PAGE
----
The Oxford AstraZeneca doses will now stay in the EU after the first use of an export control system instituted by the bloc more than a month ago.
An unnamed EU official confirmed a report that first appeared in the Financial Times.
Authorities in Italy refused to grant a licence for the doses, manufactured there, to be exported.
Officials in Rome had told EU officials of their plan and were not opposed.
The 250,000 doses will now reportedly be distributed within the EU.
It has happened because the EU fears it will be hit with shortages of the vaccine.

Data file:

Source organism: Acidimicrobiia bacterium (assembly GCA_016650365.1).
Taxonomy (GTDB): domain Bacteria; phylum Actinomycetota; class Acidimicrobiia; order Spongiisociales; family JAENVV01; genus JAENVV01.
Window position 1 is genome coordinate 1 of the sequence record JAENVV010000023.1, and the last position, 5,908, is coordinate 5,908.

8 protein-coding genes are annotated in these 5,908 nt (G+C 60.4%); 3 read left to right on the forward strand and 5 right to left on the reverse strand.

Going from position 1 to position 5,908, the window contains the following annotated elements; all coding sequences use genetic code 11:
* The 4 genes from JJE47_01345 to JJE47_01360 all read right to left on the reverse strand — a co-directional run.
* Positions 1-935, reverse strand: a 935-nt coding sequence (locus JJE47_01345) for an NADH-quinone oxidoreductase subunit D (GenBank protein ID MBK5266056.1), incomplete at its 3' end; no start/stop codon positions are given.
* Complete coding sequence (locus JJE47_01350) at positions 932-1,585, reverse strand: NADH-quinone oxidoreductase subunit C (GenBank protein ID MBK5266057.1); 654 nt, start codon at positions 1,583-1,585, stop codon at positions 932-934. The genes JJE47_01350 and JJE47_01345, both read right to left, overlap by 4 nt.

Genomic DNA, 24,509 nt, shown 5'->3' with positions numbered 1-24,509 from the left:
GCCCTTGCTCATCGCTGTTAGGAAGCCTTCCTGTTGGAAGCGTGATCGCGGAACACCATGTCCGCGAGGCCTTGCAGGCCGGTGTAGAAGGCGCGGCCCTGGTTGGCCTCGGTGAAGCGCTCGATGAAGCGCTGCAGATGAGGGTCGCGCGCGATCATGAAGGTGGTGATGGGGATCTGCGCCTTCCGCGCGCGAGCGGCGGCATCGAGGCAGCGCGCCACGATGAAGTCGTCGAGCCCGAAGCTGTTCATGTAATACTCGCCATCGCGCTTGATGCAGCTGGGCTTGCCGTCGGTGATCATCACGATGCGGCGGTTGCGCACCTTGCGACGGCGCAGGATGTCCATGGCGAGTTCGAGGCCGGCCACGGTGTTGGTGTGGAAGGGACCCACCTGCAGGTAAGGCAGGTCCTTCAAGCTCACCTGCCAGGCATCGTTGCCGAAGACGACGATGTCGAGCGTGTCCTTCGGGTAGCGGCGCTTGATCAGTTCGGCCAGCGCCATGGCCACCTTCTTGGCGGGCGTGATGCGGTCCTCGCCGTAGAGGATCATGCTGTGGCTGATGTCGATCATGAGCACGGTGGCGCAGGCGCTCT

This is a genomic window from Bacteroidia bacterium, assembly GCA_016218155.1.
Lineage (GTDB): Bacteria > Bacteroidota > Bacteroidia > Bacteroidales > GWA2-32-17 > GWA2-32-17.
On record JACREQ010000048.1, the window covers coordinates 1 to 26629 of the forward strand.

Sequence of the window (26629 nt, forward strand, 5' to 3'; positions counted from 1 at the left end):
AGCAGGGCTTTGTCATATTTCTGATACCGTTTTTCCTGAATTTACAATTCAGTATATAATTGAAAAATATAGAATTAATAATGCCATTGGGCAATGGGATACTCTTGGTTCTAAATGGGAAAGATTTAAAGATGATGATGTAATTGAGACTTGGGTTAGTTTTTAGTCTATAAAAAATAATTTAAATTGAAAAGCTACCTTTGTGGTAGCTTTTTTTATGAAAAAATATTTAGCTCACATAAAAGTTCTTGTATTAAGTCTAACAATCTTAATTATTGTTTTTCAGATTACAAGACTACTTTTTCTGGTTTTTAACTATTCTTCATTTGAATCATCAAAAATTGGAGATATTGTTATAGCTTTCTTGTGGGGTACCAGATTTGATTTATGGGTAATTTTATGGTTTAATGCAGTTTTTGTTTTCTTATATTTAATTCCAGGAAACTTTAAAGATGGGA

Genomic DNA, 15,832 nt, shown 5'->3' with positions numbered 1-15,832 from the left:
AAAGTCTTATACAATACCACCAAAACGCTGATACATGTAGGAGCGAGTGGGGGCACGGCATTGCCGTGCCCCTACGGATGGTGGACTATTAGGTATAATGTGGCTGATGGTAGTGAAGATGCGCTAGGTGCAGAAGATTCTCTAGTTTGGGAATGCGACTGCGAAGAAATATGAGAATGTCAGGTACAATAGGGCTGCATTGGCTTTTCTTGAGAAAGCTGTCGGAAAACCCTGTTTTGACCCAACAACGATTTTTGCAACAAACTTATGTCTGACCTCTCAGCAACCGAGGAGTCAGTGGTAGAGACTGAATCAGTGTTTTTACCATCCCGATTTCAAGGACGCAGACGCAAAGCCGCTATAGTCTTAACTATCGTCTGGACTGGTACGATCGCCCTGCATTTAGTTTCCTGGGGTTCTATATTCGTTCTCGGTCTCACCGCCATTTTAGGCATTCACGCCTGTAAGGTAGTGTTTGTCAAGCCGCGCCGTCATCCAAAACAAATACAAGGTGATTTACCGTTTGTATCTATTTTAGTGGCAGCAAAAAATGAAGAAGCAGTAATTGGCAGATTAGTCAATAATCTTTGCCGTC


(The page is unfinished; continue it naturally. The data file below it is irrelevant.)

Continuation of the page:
The EU has been in a dispute with Anglo/Swedish company Astrazeneca because fewer doses are being delivered to the bloc than it had promised.
So far, the EU has vaccinated some 8% percent of its population compared to over 30% in the United Kingdom.
The move to block the exports came after a request from Italy, which has been taking a tough line in dealing with vaccine shortages since a new government led by Mario Draghi came into power last month.
The EU introduced an export control system after facing shortages of doses in the early stages of the vaccine campaign that started in late December.
It means that companies must respect their contractual obligations to the bloc before commercial exports can be approved.
Also today, Germany approved the Astrazeneca vaccine for use in people over 65, having previously only used it for younger adults.